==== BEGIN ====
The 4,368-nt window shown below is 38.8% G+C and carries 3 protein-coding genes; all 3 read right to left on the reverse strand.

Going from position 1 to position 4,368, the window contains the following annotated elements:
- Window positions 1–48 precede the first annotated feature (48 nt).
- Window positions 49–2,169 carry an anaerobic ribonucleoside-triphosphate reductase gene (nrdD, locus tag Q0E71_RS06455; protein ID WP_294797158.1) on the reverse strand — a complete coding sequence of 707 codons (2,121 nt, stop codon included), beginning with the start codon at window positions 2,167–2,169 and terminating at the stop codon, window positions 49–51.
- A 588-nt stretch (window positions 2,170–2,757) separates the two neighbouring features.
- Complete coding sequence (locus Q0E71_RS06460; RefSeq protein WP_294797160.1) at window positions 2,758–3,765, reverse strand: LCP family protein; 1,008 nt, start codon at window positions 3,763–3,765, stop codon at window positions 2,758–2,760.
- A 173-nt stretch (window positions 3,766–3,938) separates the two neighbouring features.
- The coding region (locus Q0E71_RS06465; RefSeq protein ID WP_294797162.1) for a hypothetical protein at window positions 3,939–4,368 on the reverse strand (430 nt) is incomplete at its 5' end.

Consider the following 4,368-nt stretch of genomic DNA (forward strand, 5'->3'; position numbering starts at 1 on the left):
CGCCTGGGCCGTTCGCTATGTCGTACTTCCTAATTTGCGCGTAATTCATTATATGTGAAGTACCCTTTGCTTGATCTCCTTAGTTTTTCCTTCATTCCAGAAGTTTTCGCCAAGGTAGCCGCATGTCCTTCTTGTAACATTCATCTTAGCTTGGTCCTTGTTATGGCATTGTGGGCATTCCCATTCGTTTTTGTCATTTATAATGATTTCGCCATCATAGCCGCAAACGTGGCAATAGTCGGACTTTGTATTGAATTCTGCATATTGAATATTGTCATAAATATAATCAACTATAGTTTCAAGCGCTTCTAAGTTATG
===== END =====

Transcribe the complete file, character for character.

The 4,368-nt window shown below is 38.8% G+C and carries 3 protein-coding genes; all 3 read right to left on the reverse strand.

Going from position 1 to position 4,368, the window contains the following annotated elements:
- Window positions 1–48 precede the first annotated feature (48 nt).
- Window positions 49–2,169 carry an anaerobic ribonucleoside-triphosphate reductase gene (nrdD, locus tag Q0E71_RS06455; protein ID WP_294797158.1) on the reverse strand — a complete coding sequence of 707 codons (2,121 nt, stop codon included), beginning with the start codon at window positions 2,167–2,169 and terminating at the stop codon, window positions 49–51.
- A 588-nt stretch (window positions 2,170–2,757) separates the two neighbouring features.
- Complete coding sequence (locus Q0E71_RS06460; RefSeq protein WP_294797160.1) at window positions 2,758–3,765, reverse strand: LCP family protein; 1,008 nt, start codon at window positions 3,763–3,765, stop codon at window positions 2,758–2,760.
- A 173-nt stretch (window positions 3,766–3,938) separates the two neighbouring features.
- The coding region (locus Q0E71_RS06465; RefSeq protein ID WP_294797162.1) for a hypothetical protein at window positions 3,939–4,368 on the reverse strand (430 nt) is incomplete at its 5' end.

Consider the following 4,368-nt stretch of genomic DNA (forward strand, 5'->3'; position numbering starts at 1 on the left):
CGCCTGGGCCGTTCGCTATGTCGTACTTCCTAATTTGCGCGTAATTCATTATATGTGAAGTACCCTTTGCTTGATCTCCTTAGTTTTTCCTTCATTCCAGAAGTTTTCGCCAAGGTAGCCGCATGTCCTTCTTGTAACATTCATCTTAGCTTGGTCCTTGTTATGGCATTGTGGGCATTCCCATTCGTTTTTGTCATTTATAATGATTTCGCCATCATAGCCGCAAACGTGGCAATAGTCGGACTTTGTATTGAATTCTGCATATTGAATATTGTCATAAATATAATCAACTATAGTTTCAAGCGCTTCTAAGTTATG